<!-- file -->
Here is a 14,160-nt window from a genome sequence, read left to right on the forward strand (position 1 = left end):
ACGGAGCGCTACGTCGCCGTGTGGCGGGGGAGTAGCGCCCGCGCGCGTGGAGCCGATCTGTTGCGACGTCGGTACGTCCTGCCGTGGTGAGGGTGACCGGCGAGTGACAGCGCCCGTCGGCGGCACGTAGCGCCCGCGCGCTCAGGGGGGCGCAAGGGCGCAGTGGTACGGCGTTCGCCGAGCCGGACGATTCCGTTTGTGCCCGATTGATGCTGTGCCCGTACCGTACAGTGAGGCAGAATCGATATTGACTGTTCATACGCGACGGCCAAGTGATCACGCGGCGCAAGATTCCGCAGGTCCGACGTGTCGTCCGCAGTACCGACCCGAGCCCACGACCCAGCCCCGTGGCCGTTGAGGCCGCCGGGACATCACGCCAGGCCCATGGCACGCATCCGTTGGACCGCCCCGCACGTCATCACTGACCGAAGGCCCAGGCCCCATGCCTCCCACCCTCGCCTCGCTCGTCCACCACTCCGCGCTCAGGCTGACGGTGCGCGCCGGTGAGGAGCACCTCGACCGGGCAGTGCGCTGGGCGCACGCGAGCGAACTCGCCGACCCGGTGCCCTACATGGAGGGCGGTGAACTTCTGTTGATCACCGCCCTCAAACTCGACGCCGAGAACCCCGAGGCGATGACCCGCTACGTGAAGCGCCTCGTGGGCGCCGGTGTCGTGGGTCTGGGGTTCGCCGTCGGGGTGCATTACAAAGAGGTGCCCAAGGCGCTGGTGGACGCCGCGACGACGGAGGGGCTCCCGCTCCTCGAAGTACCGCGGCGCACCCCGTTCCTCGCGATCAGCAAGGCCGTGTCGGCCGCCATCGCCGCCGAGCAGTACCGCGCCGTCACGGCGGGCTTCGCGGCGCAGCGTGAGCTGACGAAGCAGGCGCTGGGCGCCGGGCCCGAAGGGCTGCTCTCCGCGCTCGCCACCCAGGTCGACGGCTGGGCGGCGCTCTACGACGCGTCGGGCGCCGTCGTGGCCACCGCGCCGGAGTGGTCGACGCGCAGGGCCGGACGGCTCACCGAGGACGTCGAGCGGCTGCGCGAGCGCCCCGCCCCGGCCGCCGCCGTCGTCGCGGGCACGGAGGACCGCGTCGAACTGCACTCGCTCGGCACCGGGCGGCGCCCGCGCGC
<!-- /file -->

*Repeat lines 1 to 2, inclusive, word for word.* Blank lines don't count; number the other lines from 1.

Here is a 14,160-nt window from a genome sequence, read left to right on the forward strand (position 1 = left end):
ACGGAGCGCTACGTCGCCGTGTGGCGGGGGAGTAGCGCCCGCGCGCGTGGAGCCGATCTGTTGCGACGTCGGTACGTCCTGCCGTGGTGAGGGTGACCGGCGAGTGACAGCGCCCGTCGGCGGCACGTAGCGCCCGCGCGCTCAGGGGGGCGCAAGGGCGCAGTGGTACGGCGTTCGCCGAGCCGGACGATTCCGTTTGTGCCCGATTGATGCTGTGCCCGTACCGTACAGTGAGGCAGAATCGATATTGACTGTTCATACGCGACGGCCAAGTGATCACGCGGCGCAAGATTCCGCAGGTCCGACGTGTCGTCCGCAGTACCGACCCGAGCCCACGACCCAGCCCCGTGGCCGTTGAGGCCGCCGGGACATCACGCCAGGCCCATGGCACGCATCCGTTGGACCGCCCCGCACGTCATCACTGACCGAAGGCCCAGGCCCCATGCCTCCCACCCTCGCCTCGCTCGTCCACCACTCCGCGCTCAGGCTGACGGTGCGCGCCGGTGAGGAGCACCTCGACCGGGCAGTGCGCTGGGCGCACGCGAGCGAACTCGCCGACCCGGTGCCCTACATGGAGGGCGGTGAACTTCTGTTGATCACCGCCCTCAAACTCGACGCCGAGAACCCCGAGGCGATGACCCGCTACGTGAAGCGCCTCGTGGGCGCCGGTGTCGTGGGTCTGGGGTTCGCCGTCGGGGTGCATTACAAAGAGGTGCCCAAGGCGCTGGTGGACGCCGCGACGACGGAGGGGCTCCCGCTCCTCGAAGTACCGCGGCGCACCCCGTTCCTCGCGATCAGCAAGGCCGTGTCGGCCGCCATCGCCGCCGAGCAGTACCGCGCCGTCACGGCGGGCTTCGCGGCGCAGCGTGAGCTGACGAAGCAGGCGCTGGGCGCCGGGCCCGAAGGGCTGCTCTCCGCGCTCGCCACCCAGGTCGACGGCTGGGCGGCGCTCTACGACGCGTCGGGCGCCGTCGTGGCCACCGCGCCGGAGTGGTCGACGCGCAGGGCCGGACGGCTCACCGAGGACGTCGAGCGGCTGCGCGAGCGCCCCGCCCCGGCCGCCGCCGTCGTCGCGGGCACGGAGGACCGCGTCGAACTGCACTCGCTCGGCACCGGGCGGCGCCCGCGCGC